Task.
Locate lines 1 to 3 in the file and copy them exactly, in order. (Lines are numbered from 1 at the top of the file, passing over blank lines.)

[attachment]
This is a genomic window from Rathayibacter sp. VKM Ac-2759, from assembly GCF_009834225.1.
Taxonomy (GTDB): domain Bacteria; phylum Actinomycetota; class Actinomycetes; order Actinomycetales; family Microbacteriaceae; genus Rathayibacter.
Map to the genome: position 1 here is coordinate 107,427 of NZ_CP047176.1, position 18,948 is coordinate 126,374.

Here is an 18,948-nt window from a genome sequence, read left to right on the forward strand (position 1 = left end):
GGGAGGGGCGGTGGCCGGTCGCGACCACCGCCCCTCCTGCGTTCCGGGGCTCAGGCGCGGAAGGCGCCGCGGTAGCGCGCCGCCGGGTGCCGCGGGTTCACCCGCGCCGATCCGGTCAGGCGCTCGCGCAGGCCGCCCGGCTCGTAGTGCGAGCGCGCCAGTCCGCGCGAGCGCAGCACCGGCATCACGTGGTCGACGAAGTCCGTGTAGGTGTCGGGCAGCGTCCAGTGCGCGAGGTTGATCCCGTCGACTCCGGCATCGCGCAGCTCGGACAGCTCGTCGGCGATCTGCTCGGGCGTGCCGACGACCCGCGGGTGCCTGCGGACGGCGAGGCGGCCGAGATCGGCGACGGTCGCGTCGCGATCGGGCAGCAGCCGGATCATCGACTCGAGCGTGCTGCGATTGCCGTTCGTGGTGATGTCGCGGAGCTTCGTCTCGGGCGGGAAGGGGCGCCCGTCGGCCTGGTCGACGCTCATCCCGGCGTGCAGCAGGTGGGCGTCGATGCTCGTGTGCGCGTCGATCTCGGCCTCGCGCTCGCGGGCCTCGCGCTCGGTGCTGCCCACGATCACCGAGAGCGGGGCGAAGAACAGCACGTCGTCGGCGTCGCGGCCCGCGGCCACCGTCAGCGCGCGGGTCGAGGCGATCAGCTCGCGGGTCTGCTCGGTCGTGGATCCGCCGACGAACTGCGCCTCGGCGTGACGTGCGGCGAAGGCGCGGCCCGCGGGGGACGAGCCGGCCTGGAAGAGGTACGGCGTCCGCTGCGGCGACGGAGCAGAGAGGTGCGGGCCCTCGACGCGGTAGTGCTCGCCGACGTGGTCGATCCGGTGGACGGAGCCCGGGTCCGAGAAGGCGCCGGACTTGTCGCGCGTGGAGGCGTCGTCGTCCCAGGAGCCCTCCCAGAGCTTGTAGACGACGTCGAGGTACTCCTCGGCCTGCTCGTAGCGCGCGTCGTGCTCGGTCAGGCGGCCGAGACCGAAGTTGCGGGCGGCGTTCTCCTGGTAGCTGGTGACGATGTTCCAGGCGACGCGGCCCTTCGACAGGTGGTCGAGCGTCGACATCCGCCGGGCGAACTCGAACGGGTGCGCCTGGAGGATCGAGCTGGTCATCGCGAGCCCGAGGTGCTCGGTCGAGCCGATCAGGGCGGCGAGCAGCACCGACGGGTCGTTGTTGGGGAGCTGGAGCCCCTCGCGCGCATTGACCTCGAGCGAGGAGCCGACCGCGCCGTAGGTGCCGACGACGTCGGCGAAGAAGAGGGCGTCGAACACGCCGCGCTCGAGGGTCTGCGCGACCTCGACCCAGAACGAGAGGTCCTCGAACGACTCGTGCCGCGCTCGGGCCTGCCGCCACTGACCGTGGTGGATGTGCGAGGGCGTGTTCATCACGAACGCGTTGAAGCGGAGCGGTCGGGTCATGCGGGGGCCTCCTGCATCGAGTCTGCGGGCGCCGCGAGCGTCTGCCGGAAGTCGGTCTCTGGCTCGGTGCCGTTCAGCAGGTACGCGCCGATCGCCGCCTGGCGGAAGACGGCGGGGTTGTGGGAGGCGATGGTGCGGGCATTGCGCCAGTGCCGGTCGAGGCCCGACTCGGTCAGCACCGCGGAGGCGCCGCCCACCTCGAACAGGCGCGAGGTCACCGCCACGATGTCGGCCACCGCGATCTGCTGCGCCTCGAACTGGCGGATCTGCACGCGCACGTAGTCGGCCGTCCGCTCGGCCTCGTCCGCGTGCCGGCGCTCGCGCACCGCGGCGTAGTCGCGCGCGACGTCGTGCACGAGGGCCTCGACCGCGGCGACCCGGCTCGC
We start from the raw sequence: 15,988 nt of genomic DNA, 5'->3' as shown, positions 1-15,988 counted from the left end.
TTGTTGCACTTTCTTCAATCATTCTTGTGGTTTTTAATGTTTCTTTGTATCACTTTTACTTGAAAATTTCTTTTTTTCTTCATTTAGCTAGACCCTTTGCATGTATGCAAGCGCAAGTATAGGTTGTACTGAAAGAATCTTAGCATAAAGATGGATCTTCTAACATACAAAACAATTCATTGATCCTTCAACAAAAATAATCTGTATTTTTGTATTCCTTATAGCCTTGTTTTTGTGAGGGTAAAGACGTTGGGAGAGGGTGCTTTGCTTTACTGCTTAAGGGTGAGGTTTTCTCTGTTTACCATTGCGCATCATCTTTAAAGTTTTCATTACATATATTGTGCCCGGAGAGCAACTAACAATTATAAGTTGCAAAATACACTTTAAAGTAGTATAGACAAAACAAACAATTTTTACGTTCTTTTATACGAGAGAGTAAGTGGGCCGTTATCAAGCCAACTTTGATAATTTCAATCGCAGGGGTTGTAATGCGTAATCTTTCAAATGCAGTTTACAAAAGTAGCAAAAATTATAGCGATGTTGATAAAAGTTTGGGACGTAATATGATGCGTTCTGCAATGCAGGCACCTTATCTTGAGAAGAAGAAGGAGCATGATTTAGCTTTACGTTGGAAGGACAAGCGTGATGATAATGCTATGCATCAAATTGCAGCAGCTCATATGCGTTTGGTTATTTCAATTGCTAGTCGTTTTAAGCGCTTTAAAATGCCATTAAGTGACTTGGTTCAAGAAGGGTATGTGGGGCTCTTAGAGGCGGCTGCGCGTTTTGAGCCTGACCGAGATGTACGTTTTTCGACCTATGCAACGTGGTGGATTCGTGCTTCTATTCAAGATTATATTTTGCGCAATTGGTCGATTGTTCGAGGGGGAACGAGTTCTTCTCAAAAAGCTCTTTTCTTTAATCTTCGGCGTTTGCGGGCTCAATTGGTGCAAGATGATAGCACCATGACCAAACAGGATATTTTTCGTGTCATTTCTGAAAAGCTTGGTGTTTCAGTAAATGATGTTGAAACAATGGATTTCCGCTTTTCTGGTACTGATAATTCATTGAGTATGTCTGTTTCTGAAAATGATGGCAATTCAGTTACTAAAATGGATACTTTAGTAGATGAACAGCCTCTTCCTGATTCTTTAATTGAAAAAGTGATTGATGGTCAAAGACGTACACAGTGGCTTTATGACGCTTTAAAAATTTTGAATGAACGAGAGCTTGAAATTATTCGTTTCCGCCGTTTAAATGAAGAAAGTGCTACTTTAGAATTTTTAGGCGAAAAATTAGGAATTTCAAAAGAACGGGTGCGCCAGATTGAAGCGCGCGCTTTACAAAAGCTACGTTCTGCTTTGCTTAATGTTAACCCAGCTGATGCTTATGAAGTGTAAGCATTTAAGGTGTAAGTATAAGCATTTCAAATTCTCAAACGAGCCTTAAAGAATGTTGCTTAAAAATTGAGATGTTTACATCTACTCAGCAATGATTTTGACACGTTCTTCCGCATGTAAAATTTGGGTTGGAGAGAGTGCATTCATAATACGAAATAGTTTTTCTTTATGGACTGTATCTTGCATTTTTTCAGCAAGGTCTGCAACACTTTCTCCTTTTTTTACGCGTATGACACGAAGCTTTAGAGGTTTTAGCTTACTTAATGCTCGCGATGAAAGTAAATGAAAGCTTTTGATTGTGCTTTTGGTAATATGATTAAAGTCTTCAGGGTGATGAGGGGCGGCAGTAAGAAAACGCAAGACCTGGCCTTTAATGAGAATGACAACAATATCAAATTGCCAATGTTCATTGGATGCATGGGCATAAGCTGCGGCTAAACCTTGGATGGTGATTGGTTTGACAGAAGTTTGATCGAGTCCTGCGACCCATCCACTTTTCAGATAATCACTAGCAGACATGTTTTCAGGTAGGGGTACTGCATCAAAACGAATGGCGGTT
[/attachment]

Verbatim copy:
This is a genomic window from Rathayibacter sp. VKM Ac-2759, from assembly GCF_009834225.1.
Taxonomy (GTDB): domain Bacteria; phylum Actinomycetota; class Actinomycetes; order Actinomycetales; family Microbacteriaceae; genus Rathayibacter.
Map to the genome: position 1 here is coordinate 107,427 of NZ_CP047176.1, position 18,948 is coordinate 126,374.